Identity theft targeting children’s clean credit can go undetected for years

Always Investigating

Identity theft is top of mind the more we hear about data breaches at major retailers, institutions, even one of the largest credit bureaus.

But you should be watching out to protect your child’s identity and credit as well.

We often think only adults or people with credit cards and loans are at risk for identity theft, but kids can be victims too. In fact, they’re the ideal target.

The unprecedented Equifax breach has everyone thinking about identity theft if you’ve ever opened a credit account.

Brandee Faria, a local attorney taking class-action on behalf of Hawaii victims of Equifax said, “Children are involved in the compromise for sure.”

These are children who’ve never yet applied for a credit card or a loan but someone impersonating them may have.

“The fact that the age does not track with the social security number is not problematic at all,” Faria said. “There are no creditors alerting 6-year-olds about any problems at all until they’re 18. They go out to buy a car, and are told, ‘Oh look, you’ve got terrible credit, because you’ve ran up all this debt and never paid.’ What the hackers do is they don’t use your address, so you don’t know about anything.”

For the latest breach, adults are told by Equifax to check their social security numbers to see if thieves got their information.

Always Investigating asked, “As parents are checking their own social security numbers, should they be typing in the child’s just to see?”

“They absolutely should,” Faria said, “and when you sit here and think about it statistically speaking, it’s definitely going to be affecting children. I’ve found locally it’s about 70 percent of people affected by it, and that’s just adults, but the numbers don’t add up. Children have to be involved.”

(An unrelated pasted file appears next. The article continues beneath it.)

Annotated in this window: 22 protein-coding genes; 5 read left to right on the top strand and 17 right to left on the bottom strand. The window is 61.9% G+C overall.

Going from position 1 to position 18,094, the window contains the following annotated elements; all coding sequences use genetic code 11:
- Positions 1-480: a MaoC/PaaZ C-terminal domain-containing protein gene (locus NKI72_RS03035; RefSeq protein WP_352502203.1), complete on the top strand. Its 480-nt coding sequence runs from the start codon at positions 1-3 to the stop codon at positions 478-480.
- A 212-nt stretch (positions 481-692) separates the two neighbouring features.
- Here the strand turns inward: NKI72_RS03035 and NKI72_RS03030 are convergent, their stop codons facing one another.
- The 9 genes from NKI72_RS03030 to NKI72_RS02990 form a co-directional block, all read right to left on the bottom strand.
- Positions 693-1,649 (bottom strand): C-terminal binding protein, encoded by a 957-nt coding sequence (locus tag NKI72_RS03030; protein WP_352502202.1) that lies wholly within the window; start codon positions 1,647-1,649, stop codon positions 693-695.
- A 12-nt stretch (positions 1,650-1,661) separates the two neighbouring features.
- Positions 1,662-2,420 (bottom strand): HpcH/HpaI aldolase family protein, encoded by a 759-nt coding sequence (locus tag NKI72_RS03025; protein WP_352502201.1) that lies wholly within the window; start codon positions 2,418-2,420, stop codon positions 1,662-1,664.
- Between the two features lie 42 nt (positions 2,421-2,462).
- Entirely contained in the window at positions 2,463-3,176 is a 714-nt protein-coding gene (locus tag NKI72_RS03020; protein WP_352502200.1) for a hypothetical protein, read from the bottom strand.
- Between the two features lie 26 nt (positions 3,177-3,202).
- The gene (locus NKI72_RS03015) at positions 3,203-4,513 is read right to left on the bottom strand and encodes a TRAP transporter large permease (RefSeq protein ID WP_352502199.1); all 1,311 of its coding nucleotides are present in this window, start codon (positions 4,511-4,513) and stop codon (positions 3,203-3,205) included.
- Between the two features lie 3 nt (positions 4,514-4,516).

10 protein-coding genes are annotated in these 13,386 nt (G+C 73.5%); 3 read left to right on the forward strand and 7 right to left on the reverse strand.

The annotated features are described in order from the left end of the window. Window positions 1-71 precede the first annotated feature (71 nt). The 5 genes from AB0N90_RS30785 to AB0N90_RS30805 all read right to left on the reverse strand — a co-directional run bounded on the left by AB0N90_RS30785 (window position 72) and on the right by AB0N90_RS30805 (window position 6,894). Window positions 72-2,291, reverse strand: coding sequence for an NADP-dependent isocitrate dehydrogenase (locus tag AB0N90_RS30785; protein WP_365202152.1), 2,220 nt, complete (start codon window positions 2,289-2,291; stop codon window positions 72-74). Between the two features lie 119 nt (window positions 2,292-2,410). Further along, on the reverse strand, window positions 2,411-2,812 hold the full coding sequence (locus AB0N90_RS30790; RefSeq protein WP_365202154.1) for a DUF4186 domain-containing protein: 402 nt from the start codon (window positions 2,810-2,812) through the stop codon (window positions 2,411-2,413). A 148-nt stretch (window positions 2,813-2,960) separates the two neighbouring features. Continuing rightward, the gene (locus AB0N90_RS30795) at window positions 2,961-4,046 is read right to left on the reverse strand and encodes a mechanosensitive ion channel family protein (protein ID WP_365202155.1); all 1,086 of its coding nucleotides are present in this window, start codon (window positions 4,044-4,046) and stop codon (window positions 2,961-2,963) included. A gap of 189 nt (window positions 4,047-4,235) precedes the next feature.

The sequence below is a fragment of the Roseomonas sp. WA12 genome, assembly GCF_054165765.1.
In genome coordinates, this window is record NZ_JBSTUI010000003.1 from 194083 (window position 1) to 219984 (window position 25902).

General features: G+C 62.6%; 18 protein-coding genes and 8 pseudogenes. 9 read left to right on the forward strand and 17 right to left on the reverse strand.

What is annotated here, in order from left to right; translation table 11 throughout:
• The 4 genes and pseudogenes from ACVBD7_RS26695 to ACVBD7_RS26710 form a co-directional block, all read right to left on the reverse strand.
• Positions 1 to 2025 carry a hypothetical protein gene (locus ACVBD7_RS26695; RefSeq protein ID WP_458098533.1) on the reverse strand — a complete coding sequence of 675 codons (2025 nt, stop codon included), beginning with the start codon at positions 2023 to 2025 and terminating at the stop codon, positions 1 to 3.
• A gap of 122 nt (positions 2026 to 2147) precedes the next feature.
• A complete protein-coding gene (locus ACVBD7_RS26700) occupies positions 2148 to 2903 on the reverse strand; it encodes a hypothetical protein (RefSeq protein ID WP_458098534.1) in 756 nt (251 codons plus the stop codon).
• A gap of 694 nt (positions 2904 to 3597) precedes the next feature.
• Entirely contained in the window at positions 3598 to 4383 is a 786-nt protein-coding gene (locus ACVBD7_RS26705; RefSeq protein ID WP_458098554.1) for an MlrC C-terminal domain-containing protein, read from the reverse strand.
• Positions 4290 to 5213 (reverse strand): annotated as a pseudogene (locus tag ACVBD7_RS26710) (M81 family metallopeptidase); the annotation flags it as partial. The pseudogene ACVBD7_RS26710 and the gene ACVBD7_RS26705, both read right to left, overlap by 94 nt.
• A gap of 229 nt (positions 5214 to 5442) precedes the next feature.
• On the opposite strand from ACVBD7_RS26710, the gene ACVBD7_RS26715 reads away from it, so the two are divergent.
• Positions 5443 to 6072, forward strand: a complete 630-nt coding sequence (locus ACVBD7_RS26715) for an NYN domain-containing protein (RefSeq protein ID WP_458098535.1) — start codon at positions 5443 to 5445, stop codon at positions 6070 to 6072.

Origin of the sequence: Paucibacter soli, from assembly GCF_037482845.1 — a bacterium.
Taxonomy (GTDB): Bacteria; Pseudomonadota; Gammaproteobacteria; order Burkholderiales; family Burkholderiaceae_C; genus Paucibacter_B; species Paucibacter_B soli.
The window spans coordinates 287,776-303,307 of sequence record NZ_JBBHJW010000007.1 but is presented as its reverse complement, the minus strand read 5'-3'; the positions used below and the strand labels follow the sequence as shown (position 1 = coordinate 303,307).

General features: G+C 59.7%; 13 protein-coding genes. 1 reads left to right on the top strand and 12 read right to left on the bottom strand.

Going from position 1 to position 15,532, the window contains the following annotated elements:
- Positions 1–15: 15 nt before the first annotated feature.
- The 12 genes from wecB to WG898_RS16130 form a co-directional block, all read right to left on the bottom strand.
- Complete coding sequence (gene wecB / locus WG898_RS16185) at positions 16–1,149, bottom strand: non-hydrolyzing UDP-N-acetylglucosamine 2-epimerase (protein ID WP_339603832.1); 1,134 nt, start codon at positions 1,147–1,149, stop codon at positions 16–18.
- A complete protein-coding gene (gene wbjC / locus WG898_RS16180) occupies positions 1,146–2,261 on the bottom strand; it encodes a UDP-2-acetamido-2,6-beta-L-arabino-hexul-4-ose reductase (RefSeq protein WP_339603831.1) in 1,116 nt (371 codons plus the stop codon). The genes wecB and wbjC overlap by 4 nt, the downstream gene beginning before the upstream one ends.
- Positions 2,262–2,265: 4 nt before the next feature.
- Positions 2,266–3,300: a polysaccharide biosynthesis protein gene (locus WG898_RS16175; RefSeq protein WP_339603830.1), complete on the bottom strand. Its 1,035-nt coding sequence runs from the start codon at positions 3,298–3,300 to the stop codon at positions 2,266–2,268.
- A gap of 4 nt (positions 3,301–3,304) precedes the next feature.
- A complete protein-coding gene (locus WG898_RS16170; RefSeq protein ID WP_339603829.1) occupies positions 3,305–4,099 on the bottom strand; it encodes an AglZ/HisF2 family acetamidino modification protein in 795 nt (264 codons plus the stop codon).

Potential child identity theft didn’t start there and is unlikely to end there either. Nationally one out of 40 households has been impacted by identity theft affecting minors in the household.

We asked Hawaii prosecutors about it, and if they see many cases of child identity theft in Hawaii.

“Absolutely,” said Honolulu deputy prosecuting attorney Chris Van Marter. “Part of the problem is children, like everyone else, have a social security number. Children have a clean credit report. The problem is when they’re a victim, you don’t find out about it for years and years, so the problems for the child go undetected, and when it finally is detected, it creates a very serious problems for that child.”

The perpetrator is not always a stranger or distant hackers who sell stolen social security numbers by the tens of thousands.

“About a quarter of the cases that we see involving children, the perpetrator turns out to be a parent or someone known to the child,” Van Marter said.

Stephen Levins, head of Hawaii’s Office of Consumer Protection, explains usual motives: “Family members, their own credit may be terrible, so they’ll use the child’s identity to get what they want to do. It may be out of an act of desperation or it may be another member of the family who’s just trying to take advantage of the situation.”

We wanted to know, can you block people from opening credit under a minor’s ID? Come Jan. 1, 2018, you can.

“We recently joined 25 or so other states in which parents now or guardians can create a record with the credit reporting agency regarding the minor,” Levins said, referring to Act 92, which was signed into law this summer and goes into effect at the start of 2018. “What that does is you create a record and then you can freeze the record. Previously, a minor has no record, so there’s nothing to freeze.”